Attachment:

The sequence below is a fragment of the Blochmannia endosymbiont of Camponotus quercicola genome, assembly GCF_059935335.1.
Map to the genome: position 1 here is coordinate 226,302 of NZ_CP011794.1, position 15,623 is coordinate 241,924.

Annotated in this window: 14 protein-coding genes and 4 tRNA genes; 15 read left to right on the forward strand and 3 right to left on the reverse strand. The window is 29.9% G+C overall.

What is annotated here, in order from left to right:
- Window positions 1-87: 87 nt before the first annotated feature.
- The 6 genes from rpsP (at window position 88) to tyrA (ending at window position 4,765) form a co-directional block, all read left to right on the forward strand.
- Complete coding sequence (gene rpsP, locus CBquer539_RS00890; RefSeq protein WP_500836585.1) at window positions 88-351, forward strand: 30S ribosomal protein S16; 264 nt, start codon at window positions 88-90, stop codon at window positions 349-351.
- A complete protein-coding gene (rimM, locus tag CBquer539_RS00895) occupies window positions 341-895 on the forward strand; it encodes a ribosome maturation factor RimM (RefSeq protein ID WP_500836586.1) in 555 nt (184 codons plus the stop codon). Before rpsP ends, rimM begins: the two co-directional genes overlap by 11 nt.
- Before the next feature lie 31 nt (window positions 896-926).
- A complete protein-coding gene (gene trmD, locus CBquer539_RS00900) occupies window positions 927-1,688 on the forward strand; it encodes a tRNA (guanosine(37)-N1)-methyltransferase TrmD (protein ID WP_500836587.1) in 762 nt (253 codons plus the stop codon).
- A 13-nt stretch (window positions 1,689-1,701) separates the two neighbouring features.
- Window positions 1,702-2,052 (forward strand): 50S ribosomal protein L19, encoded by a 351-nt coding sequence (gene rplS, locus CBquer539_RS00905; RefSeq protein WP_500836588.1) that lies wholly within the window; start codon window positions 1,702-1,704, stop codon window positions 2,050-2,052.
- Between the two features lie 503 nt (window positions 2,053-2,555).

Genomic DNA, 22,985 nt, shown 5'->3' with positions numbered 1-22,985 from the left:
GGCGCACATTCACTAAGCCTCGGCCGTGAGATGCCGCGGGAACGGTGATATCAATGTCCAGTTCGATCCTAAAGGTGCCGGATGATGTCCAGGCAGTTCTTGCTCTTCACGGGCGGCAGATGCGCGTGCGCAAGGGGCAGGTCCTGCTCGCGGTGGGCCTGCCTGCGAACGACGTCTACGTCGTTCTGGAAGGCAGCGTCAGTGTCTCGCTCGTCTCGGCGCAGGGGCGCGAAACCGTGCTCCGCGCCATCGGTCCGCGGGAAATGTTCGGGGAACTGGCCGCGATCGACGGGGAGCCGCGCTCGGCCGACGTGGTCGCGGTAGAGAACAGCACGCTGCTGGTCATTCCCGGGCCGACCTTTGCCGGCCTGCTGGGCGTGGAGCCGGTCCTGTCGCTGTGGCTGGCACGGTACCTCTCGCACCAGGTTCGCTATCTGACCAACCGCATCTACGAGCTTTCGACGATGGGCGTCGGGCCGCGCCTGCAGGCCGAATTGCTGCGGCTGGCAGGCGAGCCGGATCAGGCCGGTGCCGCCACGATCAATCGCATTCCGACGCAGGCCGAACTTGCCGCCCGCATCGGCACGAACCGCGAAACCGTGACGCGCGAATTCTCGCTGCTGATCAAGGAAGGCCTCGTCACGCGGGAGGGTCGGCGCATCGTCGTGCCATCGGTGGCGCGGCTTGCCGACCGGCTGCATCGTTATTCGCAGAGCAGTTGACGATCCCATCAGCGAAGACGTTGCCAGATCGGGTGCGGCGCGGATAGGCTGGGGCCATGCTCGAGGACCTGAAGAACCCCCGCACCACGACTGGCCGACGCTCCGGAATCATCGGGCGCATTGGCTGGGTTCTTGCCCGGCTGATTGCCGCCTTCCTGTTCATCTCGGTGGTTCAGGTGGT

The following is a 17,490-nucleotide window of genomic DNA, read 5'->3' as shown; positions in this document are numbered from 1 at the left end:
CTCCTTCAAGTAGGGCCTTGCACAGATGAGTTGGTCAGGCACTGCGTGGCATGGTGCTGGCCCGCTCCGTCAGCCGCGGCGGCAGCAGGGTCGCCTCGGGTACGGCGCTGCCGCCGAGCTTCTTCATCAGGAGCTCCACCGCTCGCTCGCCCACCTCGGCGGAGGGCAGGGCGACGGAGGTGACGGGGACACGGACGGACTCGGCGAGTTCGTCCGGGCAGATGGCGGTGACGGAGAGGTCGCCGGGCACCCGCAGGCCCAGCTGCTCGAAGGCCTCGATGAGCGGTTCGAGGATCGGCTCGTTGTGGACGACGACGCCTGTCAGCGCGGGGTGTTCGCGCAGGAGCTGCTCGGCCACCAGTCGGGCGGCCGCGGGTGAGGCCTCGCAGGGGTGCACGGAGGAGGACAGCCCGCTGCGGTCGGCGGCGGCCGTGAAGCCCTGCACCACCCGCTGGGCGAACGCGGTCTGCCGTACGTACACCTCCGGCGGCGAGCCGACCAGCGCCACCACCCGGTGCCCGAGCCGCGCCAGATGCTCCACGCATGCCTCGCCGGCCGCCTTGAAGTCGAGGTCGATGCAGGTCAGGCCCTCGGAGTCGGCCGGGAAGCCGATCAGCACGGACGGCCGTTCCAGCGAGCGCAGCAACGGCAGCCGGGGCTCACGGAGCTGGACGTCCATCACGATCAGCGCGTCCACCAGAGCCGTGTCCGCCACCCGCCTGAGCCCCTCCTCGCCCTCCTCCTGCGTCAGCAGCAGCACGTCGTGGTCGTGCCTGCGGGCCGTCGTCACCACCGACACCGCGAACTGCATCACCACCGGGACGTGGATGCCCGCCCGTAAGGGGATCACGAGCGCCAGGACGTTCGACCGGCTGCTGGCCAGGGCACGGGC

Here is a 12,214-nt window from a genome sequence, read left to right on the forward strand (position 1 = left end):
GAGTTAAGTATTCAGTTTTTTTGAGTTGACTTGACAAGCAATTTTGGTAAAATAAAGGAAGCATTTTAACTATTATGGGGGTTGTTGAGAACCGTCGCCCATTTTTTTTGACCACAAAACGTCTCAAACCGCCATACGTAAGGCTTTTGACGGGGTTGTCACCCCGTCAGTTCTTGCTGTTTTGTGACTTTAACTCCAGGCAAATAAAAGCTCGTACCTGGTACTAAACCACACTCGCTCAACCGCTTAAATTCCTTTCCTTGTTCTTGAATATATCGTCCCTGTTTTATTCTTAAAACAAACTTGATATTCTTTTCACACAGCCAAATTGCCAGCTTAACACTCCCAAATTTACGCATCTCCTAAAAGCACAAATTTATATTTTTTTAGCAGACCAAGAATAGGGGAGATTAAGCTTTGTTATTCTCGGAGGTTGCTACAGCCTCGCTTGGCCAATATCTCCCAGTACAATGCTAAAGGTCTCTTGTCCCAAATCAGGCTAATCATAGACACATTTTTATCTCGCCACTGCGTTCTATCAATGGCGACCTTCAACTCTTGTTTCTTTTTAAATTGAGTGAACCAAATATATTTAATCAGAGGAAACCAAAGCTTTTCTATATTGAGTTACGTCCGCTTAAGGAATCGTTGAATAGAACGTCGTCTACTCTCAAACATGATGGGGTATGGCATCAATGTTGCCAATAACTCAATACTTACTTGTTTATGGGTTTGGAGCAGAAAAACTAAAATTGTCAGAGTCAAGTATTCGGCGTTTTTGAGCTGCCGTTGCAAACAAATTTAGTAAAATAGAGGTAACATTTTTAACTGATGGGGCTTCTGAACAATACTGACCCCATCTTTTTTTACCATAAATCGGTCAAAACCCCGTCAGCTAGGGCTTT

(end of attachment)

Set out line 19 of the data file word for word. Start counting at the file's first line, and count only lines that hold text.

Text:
GAGTTAAGTATTCAGTTTTTTTGAGTTGACTTGACAAGCAATTTTGGTAAAATAAAGGAAGCATTTTAACTATTATGGGGGTTGTTGAGAACCGTCGCCCATTTTTTTTGACCACAAAACGTCTCAAACCGCCATACGTAAGGCTTTTGACGGGGTTGTCACCCCGTCAGTTCTTGCTGTTTTGTGACTTTAACTCCAGGCAAATAAAAGCTCGTACCTGGTACTAAACCACACTCGCTCAACCGCTTAAATTCCTTTCCTTGTTCTTGAATATATCGTCCCTGTTTTATTCTTAAAACAAACTTGATATTCTTTTCACACAGCCAAATTGCCAGCTTAACACTCCCAAATTTACGCATCTCCTAAAAGCACAAATTTATATTTTTTTAGCAGACCAAGAATAGGGGAGATTAAGCTTTGTTATTCTCGGAGGTTGCTACAGCCTCGCTTGGCCAATATCTCCCAGTACAATGCTAAAGGTCTCTTGTCCCAAATCAGGCTAATCATAGACACATTTTTATCTCGCCACTGCGTTCTATCAATGGCGACCTTCAACTCTTGTTTCTTTTTAAATTGAGTGAACCAAATATATTTAATCAGAGGAAACCAAAGCTTTTCTATATTGAGTTACGTCCGCTTAAGGAATCGTTGAATAGAACGTCGTCTACTCTCAAACATGATGGGGTATGGCATCAATGTTGCCAATAACTCAATACTTACTTGTTTATGGGTTTGGAGCAGAAAAACTAAAATTGTCAGAGTCAAGTATTCGGCGTTTTTGAGCTGCCGTTGCAAACAAATTTAGTAAAATAGAGGTAACATTTTTAACTGATGGGGCTTCTGAACAATACTGACCCCATCTTTTTTTACCATAAATCGGTCAAAACCCCGTCAGCTAGGGCTTT